Tenant and property owner relations can be a bit tricky at times. There are so many aspects of a lease for both parties to acknowledge and understanding your lease details isn’t always easy.  One section typically included in leases but seldom fully understood by tenants before entering lease negotiations is the tenant improvement construction process.

Tenant improvement construction is done to configure a space to better suit the tenants’ needs. But it is important to understand the tenant improvement construction process and what to look for within the confines of your lease.

When it comes to leasing commercial space, discussing tenant improvement construction is generally part of the lease negotiation. This is done so that the lease agreement can outline details such as the extent of the landlord’s contributions to the project.  When negotiating tenant improvement construction in your next lease for a commercial property, be sure to go over the following details:

  • The Turn-Key Build Out – Provisions are the most tenant-friendly and typically mean that all improvements are explicitly listed within the lease and the landlord takes care of the permitting, construction, and pays for it all.
  • Rentable vs. Usable –If the lease says the tenant can make improvements to rentable space, work can be done to common areas of the building. Usable space agreements mean a project allowance is given based on the actual usable square footage of the building.
  • Scope of Work – Does the lease specify what type of tenant improvement construction can be done?
  • Substantial Completion – A lease with tenant improvement construction provisions should include a substantial completion date. It is a best practice to align the substantial completion date with the beginning of rental payments by the tenant.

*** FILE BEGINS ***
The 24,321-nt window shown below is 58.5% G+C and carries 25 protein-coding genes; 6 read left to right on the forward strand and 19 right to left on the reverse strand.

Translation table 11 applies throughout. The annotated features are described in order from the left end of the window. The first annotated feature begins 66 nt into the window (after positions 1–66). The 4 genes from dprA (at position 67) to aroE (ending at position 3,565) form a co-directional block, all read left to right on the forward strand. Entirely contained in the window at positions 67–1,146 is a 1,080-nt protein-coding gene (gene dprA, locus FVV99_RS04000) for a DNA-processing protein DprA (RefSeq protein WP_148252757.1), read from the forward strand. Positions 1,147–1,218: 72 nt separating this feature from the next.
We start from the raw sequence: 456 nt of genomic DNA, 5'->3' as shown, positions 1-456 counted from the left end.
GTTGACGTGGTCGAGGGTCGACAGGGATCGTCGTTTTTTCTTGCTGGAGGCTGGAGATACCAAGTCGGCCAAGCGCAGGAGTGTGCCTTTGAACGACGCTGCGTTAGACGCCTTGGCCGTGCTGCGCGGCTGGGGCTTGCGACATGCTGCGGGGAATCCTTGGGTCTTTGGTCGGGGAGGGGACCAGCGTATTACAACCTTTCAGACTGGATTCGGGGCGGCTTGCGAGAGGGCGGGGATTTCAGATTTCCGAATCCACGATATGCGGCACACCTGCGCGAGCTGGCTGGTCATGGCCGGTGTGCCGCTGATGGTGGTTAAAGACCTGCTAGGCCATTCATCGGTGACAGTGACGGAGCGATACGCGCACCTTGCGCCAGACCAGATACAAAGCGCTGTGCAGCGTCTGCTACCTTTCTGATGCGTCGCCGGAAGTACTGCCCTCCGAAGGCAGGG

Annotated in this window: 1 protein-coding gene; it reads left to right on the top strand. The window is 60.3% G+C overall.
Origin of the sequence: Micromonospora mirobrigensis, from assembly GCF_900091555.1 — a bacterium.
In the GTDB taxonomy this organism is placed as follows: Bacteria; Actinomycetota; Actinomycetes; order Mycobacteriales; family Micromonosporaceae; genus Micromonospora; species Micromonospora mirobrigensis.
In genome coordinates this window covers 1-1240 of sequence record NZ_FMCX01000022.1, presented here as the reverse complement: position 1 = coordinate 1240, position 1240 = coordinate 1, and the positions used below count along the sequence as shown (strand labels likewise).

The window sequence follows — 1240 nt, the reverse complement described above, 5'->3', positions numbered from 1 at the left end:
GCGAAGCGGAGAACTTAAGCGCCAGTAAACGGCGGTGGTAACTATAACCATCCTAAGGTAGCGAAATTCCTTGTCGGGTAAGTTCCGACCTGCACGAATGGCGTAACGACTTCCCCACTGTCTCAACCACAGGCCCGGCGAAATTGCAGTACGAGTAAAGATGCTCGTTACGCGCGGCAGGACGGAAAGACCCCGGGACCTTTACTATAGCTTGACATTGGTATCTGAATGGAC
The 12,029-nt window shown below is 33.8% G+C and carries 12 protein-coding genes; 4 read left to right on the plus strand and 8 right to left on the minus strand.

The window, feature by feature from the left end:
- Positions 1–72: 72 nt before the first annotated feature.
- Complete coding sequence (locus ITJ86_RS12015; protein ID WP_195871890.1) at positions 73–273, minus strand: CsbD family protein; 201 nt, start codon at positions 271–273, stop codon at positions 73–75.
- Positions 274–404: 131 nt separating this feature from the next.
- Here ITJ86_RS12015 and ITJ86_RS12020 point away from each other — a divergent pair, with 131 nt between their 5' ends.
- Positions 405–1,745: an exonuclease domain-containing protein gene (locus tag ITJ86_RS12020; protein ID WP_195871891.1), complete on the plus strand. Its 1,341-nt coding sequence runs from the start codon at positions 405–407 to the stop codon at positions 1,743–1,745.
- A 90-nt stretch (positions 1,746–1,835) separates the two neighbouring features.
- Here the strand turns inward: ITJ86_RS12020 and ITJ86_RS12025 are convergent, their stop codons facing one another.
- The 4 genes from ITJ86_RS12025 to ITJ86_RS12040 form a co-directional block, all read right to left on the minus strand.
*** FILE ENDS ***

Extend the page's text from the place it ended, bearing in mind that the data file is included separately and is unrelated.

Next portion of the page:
• Additional Costs – Tenant improvement construction involves a lot of variables. This can lead to cost overruns and inflated budgets. Make sure it answers whether or not overrun expenses are capped and who is responsible for those costs.

The planning for tenant improvement construction can be broken down into three parts:

  1. Design
  2. Planning
  3. Construction cost estimation

When choosing a contractor be sure to ask the following questions:

  • Is the contractor licensed and insured?
  • Can they give you references/examples of similar tenant improvement projects they’ve completed in the past?
  • How much experience?

Management of Construction in Progress

The construction of your project should be evaluated regularly. Reports should include inspection results, pictures of project progress, and any schedule updates or notifications of potential delays.

It’s also important to make sure utilities are all set up and ready for construction to begin to avoid delays.  Make sure you hire an experienced, licensed team that is familiar with building codes and regulations in the area where you are working to manage your construction.

Certificate of Occupancy

After the project is finished and all inspections have been completed, you should receive a certificate of occupancy. This certificate shows that the work you’ve done to the property has been inspected and approved by all necessary local authorities and the structure is, in fact, livable and safe. Once you receive a certificate of occupancy, your space is officially ready to use for your business!